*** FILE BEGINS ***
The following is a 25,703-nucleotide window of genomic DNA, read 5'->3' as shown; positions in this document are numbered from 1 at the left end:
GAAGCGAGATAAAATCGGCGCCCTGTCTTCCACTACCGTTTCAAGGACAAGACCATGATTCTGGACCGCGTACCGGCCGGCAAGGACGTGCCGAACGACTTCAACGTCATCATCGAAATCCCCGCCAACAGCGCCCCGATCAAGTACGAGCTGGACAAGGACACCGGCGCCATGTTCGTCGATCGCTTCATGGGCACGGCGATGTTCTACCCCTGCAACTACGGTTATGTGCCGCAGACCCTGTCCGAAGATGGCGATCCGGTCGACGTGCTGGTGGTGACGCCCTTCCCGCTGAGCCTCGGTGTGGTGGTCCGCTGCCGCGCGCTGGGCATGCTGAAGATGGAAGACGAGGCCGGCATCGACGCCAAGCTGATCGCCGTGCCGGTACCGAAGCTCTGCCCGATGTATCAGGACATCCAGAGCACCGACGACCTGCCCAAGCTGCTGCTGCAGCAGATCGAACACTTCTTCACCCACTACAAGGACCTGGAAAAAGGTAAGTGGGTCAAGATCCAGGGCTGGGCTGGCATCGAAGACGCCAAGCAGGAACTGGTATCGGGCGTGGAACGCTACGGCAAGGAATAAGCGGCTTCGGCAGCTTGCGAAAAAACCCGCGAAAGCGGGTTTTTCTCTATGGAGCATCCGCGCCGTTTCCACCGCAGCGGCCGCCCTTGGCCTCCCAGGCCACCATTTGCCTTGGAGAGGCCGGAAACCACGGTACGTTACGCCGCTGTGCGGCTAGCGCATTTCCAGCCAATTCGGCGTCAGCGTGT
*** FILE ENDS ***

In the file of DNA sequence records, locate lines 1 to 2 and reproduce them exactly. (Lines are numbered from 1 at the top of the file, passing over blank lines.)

The following is a 25,703-nucleotide window of genomic DNA, read 5'->3' as shown; positions in this document are numbered from 1 at the left end:
GAAGCGAGATAAAATCGGCGCCCTGTCTTCCACTACCGTTTCAAGGACAAGACCATGATTCTGGACCGCGTACCGGCCGGCAAGGACGTGCCGAACGACTTCAACGTCATCATCGAAATCCCCGCCAACAGCGCCCCGATCAAGTACGAGCTGGACAAGGACACCGGCGCCATGTTCGTCGATCGCTTCATGGGCACGGCGATGTTCTACCCCTGCAACTACGGTTATGTGCCGCAGACCCTGTCCGAAGATGGCGATCCGGTCGACGTGCTGGTGGTGACGCCCTTCCCGCTGAGCCTCGGTGTGGTGGTCCGCTGCCGCGCGCTGGGCATGCTGAAGATGGAAGACGAGGCCGGCATCGACGCCAAGCTGATCGCCGTGCCGGTACCGAAGCTCTGCCCGATGTATCAGGACATCCAGAGCACCGACGACCTGCCCAAGCTGCTGCTGCAGCAGATCGAACACTTCTTCACCCACTACAAGGACCTGGAAAAAGGTAAGTGGGTCAAGATCCAGGGCTGGGCTGGCATCGAAGACGCCAAGCAGGAACTGGTATCGGGCGTGGAACGCTACGGCAAGGAATAAGCGGCTTCGGCAGCTTGCGAAAAAACCCGCGAAAGCGGGTTTTTCTCTATGGAGCATCCGCGCCGTTTCCACCGCAGCGGCCGCCCTTGGCCTCCCAGGCCACCATTTGCCTTGGAGAGGCCGGAAACCACGGTACGTTACGCCGCTGTGCGGCTAGCGCATTTCCAGCCAATTCGGCGTCAGCGTGT